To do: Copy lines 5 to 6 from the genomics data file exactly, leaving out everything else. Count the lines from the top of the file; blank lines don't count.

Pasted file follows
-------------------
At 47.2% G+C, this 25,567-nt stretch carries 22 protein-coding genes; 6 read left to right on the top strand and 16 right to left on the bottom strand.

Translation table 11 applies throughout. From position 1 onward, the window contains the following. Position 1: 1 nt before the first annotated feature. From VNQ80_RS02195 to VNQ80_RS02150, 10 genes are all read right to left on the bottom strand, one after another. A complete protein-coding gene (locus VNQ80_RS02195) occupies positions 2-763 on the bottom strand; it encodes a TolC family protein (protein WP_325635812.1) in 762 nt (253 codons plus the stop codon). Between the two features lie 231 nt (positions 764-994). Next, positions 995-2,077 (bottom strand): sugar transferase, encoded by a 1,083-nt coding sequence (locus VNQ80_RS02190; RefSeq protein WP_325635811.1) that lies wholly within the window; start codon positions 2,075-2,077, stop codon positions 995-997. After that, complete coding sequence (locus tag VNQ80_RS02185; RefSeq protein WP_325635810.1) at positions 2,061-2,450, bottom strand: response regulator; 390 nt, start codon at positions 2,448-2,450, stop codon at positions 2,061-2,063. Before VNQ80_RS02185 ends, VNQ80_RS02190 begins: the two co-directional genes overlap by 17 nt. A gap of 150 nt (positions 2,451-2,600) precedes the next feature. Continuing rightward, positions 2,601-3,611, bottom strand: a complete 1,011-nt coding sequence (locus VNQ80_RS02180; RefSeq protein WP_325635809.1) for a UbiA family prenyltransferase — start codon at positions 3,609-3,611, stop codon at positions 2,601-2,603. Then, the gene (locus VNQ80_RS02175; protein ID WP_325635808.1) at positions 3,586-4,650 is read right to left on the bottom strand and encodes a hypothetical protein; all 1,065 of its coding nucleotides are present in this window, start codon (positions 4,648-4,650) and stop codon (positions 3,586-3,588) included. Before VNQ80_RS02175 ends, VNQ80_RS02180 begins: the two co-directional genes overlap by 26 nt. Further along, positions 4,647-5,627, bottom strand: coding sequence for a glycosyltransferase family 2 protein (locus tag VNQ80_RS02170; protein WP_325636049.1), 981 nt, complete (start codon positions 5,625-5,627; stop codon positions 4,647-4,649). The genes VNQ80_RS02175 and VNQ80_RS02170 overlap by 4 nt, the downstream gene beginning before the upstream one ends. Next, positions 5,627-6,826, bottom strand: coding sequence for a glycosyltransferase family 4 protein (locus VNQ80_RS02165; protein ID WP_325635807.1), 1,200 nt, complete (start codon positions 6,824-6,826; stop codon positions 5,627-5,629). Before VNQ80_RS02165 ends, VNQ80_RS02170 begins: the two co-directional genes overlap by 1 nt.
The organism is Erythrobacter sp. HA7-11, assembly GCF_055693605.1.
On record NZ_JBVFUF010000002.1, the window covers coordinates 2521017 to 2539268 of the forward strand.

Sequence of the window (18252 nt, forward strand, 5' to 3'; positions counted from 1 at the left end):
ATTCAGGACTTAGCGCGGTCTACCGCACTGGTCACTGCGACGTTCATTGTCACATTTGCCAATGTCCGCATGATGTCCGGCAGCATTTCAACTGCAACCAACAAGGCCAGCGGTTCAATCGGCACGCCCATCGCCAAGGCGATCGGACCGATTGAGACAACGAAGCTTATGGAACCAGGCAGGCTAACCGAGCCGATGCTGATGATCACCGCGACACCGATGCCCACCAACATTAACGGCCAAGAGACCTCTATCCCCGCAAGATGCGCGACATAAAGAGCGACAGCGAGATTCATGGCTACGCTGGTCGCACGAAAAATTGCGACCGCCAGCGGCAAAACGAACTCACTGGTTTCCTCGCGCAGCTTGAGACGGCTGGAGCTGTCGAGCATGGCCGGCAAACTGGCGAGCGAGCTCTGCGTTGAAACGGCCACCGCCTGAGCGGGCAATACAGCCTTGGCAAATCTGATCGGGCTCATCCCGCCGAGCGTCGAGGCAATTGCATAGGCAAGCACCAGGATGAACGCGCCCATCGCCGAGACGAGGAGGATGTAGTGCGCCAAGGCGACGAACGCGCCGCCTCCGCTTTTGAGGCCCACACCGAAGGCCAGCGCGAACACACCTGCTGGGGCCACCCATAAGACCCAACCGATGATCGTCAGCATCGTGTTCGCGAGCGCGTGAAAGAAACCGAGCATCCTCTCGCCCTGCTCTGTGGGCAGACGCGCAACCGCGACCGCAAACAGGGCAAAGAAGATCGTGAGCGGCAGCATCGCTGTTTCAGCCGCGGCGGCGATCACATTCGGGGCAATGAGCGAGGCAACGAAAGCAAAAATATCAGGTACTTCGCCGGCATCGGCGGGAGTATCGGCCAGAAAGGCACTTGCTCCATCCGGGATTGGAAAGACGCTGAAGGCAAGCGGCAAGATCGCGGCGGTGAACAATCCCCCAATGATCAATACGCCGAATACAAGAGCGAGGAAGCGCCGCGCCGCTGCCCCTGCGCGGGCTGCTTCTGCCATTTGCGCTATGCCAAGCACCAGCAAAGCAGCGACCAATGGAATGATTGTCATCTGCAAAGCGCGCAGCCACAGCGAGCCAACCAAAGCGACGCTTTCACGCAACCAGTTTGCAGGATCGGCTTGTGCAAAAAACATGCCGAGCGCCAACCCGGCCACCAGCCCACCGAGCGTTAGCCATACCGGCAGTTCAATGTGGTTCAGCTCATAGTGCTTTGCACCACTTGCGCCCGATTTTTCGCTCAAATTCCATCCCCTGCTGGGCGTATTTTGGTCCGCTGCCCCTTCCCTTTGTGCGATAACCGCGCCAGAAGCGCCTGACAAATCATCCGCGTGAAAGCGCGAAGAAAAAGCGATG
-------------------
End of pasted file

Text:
Sequence of the window (18252 nt, forward strand, 5' to 3'; positions counted from 1 at the left end):
ATTCAGGACTTAGCGCGGTCTACCGCACTGGTCACTGCGACGTTCATTGTCACATTTGCCAATGTCCGCATGATGTCCGGCAGCATTTCAACTGCAACCAACAAGGCCAGCGGTTCAATCGGCACGCCCATCGCCAAGGCGATCGGACCGATTGAGACAACGAAGCTTATGGAACCAGGCAGGCTAACCGAGCCGATGCTGATGATCACCGCGACACCGATGCCCACCAACATTAACGGCCAAGAGACCTCTATCCCCGCAAGATGCGCGACATAAAGAGCGACAGCGAGATTCATGGCTACGCTGGTCGCACGAAAAATTGCGACCGCCAGCGGCAAAACGAACTCACTGGTTTCCTCGCGCAGCTTGAGACGGCTGGAGCTGTCGAGCATGGCCGGCAAACTGGCGAGCGAGCTCTGCGTTGAAACGGCCACCGCCTGAGCGGGCAATACAGCCTTGGCAAATCTGATCGGGCTCATCCCGCCGAGCGTCGAGGCAATTGCATAGGCAAGCACCAGGATGAACGCGCCCATCGCCGAGACGAGGAGGATGTAGTGCGCCAAGGCGACGAACGCGCCGCCTCCGCTTTTGAGGCCCACACCGAAGGCCAGCGCGAACACACCTGCTGGGGCCACCCATAAGACCCAACCGATGATCGTCAGCATCGTGTTCGCGAGCGCGTGAAAGAAACCGAGCATCCTCTCGCCCTGCTCTGTGGGCAGACGCGCAACCGCGACCGCAAACAGGGCAAAGAAGATCGTGAGCGGCAGCATCGCTGTTTCAGCCGCGGCGGCGATCACATTCGGGGCAATGAGCGAGGCAACGAAAGCAAAAATATCAGGTACTTCGCCGGCATCGGCGGGAGTATCGGCCAGAAAGGCACTTGCTCCATCCGGGATTGGAAAGACGCTGAAGGCAAGCGGCAAGATCGCGGCGGTGAACAATCCCCCAATGATCAATACGCCGAATACAAGAGCGAGGAAGCGCCGCGCCGCTGCCCCTGCGCGGGCTGCTTCTGCCATTTGCGCTATGCCAAGCACCAGCAAAGCAGCGACCAATGGAATGATTGTCATCTGCAAAGCGCGCAGCCACAGCGAGCCAACCAAAGCGACGCTTTCACGCAACCAGTTTGCAGGATCGGCTTGTGCAAAAAACATGCCGAGCGCCAACCCGGCCACCAGCCCACCGAGCGTTAGCCATACCGGCAGTTCAATGTGGTTCAGCTCATAGTGCTTTGCACCACTTGCGCCCGATTTTTCGCTCAAATTCCATCCCCTGCTGGGCGTATTTTGGTCCGCTGCCCCTTCCCTTTGTGCGATAACCGCGCCAGAAGCGCCTGACAAATCATCCGCGTGAAAGCGCGAAGAAAAAGCGATG